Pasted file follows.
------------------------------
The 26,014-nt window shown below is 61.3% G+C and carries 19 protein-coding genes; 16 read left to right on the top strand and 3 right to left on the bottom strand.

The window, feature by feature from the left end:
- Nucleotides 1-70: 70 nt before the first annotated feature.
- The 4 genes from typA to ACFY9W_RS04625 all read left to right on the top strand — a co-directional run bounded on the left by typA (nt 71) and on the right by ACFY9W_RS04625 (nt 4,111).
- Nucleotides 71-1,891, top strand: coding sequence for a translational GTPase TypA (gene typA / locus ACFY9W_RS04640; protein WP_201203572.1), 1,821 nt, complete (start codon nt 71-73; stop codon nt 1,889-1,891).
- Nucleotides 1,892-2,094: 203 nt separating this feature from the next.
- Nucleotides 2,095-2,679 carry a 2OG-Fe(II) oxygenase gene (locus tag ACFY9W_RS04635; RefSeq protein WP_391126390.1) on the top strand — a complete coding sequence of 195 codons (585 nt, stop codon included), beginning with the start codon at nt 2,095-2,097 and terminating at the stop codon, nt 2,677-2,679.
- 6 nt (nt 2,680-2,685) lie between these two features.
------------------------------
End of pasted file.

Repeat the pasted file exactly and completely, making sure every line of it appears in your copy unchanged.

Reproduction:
The 26,014-nt window shown below is 61.3% G+C and carries 19 protein-coding genes; 16 read left to right on the top strand and 3 right to left on the bottom strand.

The window, feature by feature from the left end:
- Nucleotides 1-70: 70 nt before the first annotated feature.
- The 4 genes from typA to ACFY9W_RS04625 all read left to right on the top strand — a co-directional run bounded on the left by typA (nt 71) and on the right by ACFY9W_RS04625 (nt 4,111).
- Nucleotides 71-1,891, top strand: coding sequence for a translational GTPase TypA (gene typA / locus ACFY9W_RS04640; protein WP_201203572.1), 1,821 nt, complete (start codon nt 71-73; stop codon nt 1,889-1,891).
- Nucleotides 1,892-2,094: 203 nt separating this feature from the next.
- Nucleotides 2,095-2,679 carry a 2OG-Fe(II) oxygenase gene (locus tag ACFY9W_RS04635; RefSeq protein WP_391126390.1) on the top strand — a complete coding sequence of 195 codons (585 nt, stop codon included), beginning with the start codon at nt 2,095-2,097 and terminating at the stop codon, nt 2,677-2,679.
- 6 nt (nt 2,680-2,685) lie between these two features.